This “bicultural” (and, I should mention, non political) move is nonetheless modest and is directly related to our purchasing power. In this first bilingual issue, the original articles that accompany the portfolios are presented with summaries in another language. In the near future, we hope to offer a complete translation of all of the texts that appear in these pages (advertisers take note!). Apart from the summaries of the articles and of the usual information, we are providing a complete translation of the Editorial. Our aim is to offer two distinct groups of readers the opportunity to appreciate-in addition to the images-the discourse that they inspire. These are humble beginnings, but ones that will, I hope, add to the satisfaction of our readers and our artists.

Besides making our photographers known and recognized throughout the entire country, we believe that a bilingual CV photo will be more exportable and will reach those interested in photography in the United States and Europe more efficiently (we will do our best not to “dump”!).

This quality guarantees our artists and authors that we are providing quality support for their work. All of these efforts allow us to continue to offer these pages to photographers as a forum for exposure and as an alternative to the walls of exhibition spaces. We are now looking for the means to match this quality with a flavour analogous to that offered by certain art galleries and self-managed distribution enterprises. The magazine’s quality of reproduction also allows us to offer photographers a special “production opportunity” in the same vein as “art books” and installations. Always, we must innovate, since we are not yet quite where we would like to be.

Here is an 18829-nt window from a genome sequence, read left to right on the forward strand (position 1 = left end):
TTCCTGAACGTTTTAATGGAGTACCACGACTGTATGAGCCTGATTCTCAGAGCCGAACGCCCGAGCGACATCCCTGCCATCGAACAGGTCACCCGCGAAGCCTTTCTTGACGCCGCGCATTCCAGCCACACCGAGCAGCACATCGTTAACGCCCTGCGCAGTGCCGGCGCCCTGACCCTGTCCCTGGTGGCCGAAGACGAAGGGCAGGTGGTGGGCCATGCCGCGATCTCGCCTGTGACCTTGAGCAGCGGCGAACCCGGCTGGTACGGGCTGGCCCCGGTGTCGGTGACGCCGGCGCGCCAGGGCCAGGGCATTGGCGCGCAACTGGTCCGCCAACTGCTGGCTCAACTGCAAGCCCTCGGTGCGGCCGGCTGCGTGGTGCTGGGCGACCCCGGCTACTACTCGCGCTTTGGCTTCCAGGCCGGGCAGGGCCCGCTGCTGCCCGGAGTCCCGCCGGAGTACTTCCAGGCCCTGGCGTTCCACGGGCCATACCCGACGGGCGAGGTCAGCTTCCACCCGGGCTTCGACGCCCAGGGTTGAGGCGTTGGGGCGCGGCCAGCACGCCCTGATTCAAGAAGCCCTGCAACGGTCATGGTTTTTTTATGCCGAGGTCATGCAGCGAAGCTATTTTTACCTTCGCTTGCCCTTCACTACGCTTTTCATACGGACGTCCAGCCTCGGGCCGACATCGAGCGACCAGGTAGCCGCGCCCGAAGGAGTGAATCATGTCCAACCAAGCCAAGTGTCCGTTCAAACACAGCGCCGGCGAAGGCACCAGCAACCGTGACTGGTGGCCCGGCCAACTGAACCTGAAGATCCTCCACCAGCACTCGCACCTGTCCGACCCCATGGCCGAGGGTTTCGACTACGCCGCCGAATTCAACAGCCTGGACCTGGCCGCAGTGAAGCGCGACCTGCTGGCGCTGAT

Enough dreaming-let’s talk content!
In this twenty-fourth issue of CV photo, you will find three portfolios, as usual. First are the images of Benoît Aquin, a photographer-documentarian who through his work offers a profoundly humane, intimate and attentive view of the world and of people. Attempts at objectivity, often a dominant factor in this photographic genre, are entirely absent. No voyeurism, no sensationalism-just facts, and only facts, always in context. Aquin tells us about people and places that in themselves create the anecdote, the incident or the event. This portfolio is accompanied by a convincing text written by Pierre Dessureault, assistant curator at the Canadian Museum of Contemporary Photography. He is noticeably well-acquainted with Benoît Aquin’s efforts, which for him provoke a questioning of the relationship between the “documentary act” and the “creative act” in photography. He covers the photographer’s work over a broad period, puts it into context and explains it in simple fashion by describing its origins.